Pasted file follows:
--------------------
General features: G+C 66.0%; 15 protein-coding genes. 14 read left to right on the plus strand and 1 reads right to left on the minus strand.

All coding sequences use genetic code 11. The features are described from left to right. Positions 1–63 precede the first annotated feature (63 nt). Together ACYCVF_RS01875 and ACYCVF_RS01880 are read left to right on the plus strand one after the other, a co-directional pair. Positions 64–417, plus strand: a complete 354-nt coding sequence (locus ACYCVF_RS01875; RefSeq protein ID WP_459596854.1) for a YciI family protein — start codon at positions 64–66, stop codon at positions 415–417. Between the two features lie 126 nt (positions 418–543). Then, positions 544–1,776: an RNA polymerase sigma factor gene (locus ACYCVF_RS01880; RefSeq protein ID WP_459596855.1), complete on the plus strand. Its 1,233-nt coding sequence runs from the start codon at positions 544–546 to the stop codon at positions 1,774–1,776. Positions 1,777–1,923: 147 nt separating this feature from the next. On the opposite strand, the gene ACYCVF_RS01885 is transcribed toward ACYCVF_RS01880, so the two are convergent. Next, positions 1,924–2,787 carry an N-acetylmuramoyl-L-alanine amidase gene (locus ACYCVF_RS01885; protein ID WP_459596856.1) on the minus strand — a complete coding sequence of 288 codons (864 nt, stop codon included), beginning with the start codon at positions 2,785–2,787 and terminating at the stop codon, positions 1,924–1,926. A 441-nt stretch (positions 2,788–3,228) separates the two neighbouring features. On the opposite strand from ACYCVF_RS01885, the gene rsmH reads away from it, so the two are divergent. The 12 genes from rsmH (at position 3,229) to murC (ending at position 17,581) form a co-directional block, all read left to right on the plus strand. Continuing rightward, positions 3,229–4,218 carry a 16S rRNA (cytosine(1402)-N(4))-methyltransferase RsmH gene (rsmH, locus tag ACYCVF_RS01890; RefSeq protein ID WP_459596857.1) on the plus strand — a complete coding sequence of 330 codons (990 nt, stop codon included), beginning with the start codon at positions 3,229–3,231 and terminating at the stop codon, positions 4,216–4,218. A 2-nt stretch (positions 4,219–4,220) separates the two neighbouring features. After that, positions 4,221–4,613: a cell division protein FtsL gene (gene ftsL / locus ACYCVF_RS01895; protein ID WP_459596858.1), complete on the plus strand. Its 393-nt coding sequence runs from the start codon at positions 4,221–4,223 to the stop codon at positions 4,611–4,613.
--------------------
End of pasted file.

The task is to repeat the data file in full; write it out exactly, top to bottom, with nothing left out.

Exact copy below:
General features: G+C 66.0%; 15 protein-coding genes. 14 read left to right on the plus strand and 1 reads right to left on the minus strand.

All coding sequences use genetic code 11. The features are described from left to right. Positions 1–63 precede the first annotated feature (63 nt). Together ACYCVF_RS01875 and ACYCVF_RS01880 are read left to right on the plus strand one after the other, a co-directional pair. Positions 64–417, plus strand: a complete 354-nt coding sequence (locus ACYCVF_RS01875; RefSeq protein ID WP_459596854.1) for a YciI family protein — start codon at positions 64–66, stop codon at positions 415–417. Between the two features lie 126 nt (positions 418–543). Then, positions 544–1,776: an RNA polymerase sigma factor gene (locus ACYCVF_RS01880; RefSeq protein ID WP_459596855.1), complete on the plus strand. Its 1,233-nt coding sequence runs from the start codon at positions 544–546 to the stop codon at positions 1,774–1,776. Positions 1,777–1,923: 147 nt separating this feature from the next. On the opposite strand, the gene ACYCVF_RS01885 is transcribed toward ACYCVF_RS01880, so the two are convergent. Next, positions 1,924–2,787 carry an N-acetylmuramoyl-L-alanine amidase gene (locus ACYCVF_RS01885; protein ID WP_459596856.1) on the minus strand — a complete coding sequence of 288 codons (864 nt, stop codon included), beginning with the start codon at positions 2,785–2,787 and terminating at the stop codon, positions 1,924–1,926. A 441-nt stretch (positions 2,788–3,228) separates the two neighbouring features. On the opposite strand from ACYCVF_RS01885, the gene rsmH reads away from it, so the two are divergent. The 12 genes from rsmH (at position 3,229) to murC (ending at position 17,581) form a co-directional block, all read left to right on the plus strand. Continuing rightward, positions 3,229–4,218 carry a 16S rRNA (cytosine(1402)-N(4))-methyltransferase RsmH gene (rsmH, locus tag ACYCVF_RS01890; RefSeq protein ID WP_459596857.1) on the plus strand — a complete coding sequence of 330 codons (990 nt, stop codon included), beginning with the start codon at positions 3,229–3,231 and terminating at the stop codon, positions 4,216–4,218. A 2-nt stretch (positions 4,219–4,220) separates the two neighbouring features. After that, positions 4,221–4,613: a cell division protein FtsL gene (gene ftsL / locus ACYCVF_RS01895; protein ID WP_459596858.1), complete on the plus strand. Its 393-nt coding sequence runs from the start codon at positions 4,221–4,223 to the stop codon at positions 4,611–4,613.